30 years ago this month the Premier League kicked off…without Newcastle United

Its thirty years this month since the Premier League began and at the same time Newcastle United kicked off in their attempt to join it.

Where did the time go?

Nearly half of these past three decades was taken by the wilful neglect of the last regime. A truly scary realisation. Right up there with it being three decades since life peaked with Achy Break Heart and Gladiators.

The culmination of years of legal wrangling, the satiety of the ravenous greed of the usual clubs and a summer of Sky’s incessant self-promotion for their new league. As the kick-off drew closer the controversy faded into the customary anticipation of the return of football.

The move of live top flight football to Sky’s subscription service was discomforting in itself but the months without football had been reminiscent of previous rights holders ITVs coverage. Around ten live games had been shown the previous season and two of those the title deciders back to back.

As it happened. the football fan would be an initially beneficiary. A real net gain. There had never been anywhere near as much football on TV.

Sky would show a Premier League game every Sunday and controversially on Monday. ITV showed live second tier matches pretty much every Sunday, sometimes different ones in different regions, plus more of the newly dubbed ‘Champions League’. Channel 4 took over the rights to Serie A from Sky and raised the quality of coverage. Match of the Day returned to its weekly Saturday night slot, covering Premier League games.

There’d been talk of the league being invitation only (including a Newcastle United back then languishing in second tier mid-table) and no relegation, with the new league under the jurisdiction of the FA not the football league. Yet the biggest change, the whole new ball game, would have happened anyway, with the invent of the back pass rule.

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Though synthetic and ungainly it nevertheless created a nervousness and excitement in its early days. Not expecting, often rightly, but usually disappointingly. goalkeepers to be adept with their kicking, especially under pressure. Any back pass initially felt like a chance.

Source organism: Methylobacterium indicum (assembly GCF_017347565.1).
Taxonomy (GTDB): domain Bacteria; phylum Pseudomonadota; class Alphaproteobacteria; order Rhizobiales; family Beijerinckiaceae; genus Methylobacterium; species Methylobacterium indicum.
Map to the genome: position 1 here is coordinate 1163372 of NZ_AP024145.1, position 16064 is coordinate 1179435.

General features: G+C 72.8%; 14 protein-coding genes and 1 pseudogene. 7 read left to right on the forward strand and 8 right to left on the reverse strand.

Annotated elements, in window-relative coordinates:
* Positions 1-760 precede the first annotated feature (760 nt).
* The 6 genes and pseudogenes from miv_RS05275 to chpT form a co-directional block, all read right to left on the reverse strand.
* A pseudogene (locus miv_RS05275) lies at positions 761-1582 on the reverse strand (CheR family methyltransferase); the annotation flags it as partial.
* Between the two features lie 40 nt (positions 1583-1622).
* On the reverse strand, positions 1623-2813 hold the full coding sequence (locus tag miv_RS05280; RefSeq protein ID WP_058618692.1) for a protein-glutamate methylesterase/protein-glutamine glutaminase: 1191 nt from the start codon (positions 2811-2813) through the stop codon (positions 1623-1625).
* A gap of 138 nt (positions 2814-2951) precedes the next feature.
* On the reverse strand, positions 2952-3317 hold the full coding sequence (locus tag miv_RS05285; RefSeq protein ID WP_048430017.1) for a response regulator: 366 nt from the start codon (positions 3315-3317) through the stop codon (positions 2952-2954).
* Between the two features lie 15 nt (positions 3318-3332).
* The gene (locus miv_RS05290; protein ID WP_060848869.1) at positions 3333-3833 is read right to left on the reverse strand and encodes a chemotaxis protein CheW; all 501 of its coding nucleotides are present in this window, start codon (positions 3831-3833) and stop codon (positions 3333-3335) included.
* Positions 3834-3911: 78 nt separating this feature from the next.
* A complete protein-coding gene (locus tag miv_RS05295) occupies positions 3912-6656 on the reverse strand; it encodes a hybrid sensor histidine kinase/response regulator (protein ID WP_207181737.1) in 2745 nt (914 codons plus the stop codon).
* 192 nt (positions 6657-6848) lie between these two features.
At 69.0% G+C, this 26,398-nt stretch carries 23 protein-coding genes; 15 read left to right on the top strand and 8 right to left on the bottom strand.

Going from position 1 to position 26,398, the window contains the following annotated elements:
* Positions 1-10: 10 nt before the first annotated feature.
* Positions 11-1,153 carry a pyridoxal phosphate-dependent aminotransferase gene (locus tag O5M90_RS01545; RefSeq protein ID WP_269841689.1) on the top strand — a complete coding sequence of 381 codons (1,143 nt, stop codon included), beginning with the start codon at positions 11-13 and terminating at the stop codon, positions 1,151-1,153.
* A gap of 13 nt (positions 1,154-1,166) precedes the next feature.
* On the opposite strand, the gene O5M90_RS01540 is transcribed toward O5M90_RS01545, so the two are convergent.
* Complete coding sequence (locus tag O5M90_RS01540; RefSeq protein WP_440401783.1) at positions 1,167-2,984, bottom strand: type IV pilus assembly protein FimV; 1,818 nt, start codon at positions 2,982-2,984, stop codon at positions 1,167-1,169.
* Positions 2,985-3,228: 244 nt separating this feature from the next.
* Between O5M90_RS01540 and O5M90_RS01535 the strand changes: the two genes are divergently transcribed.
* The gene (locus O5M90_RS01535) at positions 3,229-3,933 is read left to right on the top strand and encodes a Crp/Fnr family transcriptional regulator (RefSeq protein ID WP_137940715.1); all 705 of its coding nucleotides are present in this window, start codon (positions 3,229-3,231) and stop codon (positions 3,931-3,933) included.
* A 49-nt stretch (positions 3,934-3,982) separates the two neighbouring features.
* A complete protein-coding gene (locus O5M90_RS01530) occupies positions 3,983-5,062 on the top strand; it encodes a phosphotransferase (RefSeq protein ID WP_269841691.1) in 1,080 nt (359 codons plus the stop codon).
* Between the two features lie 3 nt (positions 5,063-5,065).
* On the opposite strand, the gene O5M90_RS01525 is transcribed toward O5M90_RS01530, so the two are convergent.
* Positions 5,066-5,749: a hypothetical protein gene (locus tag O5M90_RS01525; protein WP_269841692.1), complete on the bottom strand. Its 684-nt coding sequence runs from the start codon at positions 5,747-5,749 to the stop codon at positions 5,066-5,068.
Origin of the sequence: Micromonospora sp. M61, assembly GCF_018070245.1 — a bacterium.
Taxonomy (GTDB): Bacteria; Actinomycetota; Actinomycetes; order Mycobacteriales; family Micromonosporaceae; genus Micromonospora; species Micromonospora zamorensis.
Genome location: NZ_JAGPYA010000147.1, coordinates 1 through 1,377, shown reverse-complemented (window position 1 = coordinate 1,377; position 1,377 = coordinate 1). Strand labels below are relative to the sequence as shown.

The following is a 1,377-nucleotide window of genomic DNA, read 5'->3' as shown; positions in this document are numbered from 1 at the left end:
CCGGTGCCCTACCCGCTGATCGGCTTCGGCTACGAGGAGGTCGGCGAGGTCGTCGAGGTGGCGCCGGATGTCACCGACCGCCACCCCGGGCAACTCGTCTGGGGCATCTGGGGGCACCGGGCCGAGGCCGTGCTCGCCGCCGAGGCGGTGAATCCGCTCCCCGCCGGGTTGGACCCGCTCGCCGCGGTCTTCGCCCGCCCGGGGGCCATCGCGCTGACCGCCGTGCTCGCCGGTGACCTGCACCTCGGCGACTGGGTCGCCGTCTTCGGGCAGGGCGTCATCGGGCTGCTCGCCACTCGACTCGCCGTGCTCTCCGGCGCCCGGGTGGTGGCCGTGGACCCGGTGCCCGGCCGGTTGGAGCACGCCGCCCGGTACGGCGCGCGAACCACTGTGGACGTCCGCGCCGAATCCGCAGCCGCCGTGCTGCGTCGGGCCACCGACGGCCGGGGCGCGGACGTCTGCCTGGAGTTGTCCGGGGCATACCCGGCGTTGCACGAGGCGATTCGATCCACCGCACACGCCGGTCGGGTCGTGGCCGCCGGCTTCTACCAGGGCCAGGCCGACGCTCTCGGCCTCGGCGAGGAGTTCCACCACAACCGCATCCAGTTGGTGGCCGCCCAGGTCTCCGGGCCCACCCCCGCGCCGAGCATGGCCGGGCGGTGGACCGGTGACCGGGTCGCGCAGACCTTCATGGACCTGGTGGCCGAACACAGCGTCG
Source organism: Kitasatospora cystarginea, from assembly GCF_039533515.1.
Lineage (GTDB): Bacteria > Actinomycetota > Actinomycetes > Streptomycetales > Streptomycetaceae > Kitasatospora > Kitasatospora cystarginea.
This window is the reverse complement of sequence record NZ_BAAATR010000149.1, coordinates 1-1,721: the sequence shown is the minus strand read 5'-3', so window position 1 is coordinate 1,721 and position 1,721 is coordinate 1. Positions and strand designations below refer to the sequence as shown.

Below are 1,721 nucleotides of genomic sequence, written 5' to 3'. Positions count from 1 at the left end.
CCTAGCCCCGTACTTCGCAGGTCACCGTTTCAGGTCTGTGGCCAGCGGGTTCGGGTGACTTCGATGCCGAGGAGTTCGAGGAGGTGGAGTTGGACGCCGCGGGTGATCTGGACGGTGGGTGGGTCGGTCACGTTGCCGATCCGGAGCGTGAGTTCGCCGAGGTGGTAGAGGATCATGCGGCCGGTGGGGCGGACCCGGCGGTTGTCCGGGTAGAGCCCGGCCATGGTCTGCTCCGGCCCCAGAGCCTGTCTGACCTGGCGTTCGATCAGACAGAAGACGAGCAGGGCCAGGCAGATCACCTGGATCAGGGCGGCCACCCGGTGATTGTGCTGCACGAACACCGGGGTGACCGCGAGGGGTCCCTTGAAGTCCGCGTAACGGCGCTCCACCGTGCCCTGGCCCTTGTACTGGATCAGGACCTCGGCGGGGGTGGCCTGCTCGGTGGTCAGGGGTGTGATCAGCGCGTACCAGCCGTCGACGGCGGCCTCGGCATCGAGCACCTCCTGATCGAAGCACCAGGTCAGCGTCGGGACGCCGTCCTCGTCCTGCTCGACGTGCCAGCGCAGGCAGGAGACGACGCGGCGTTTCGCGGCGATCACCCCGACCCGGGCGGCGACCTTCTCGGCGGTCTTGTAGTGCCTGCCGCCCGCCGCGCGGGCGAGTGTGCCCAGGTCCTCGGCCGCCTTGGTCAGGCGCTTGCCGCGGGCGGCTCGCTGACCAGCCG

With the literal countdown complete and Palace’s John Salako’s reminding viewers there was just one earth day to go before Sky’s coverage of the Premier League began, and this infernal hype ceased, the 92/93 season was here.

The dark, drizzly and gloomy day at St James’ Park was not becoming of a first day. Even less so for those at the pre-season tournament the previous weekend in identical weather.

There was still a feeling rules could change and a measured determination seemed the vibe, reflected by our transfer business.

Out visitors Southend were no mugs. The previous season they’d been second as late as February. With Cambridge second as late as April, some enjoyed the thought of the new Mega League including such clubs.

The pitch and the big crowd illuminated the day. The grass and slick surface revelled in by our sharp football.

New signings Beresford, Venison and Bracewell all debuted. The latter two former mackem captains. It can take a while to adjust to the sight of new signings in your shirt anyway, more when they’re strongly associated with another club. This would take longer still you felt. Like acclimatising your eyes to day or natural light after being captive in darkness. Which this pretty much was for Bracewell.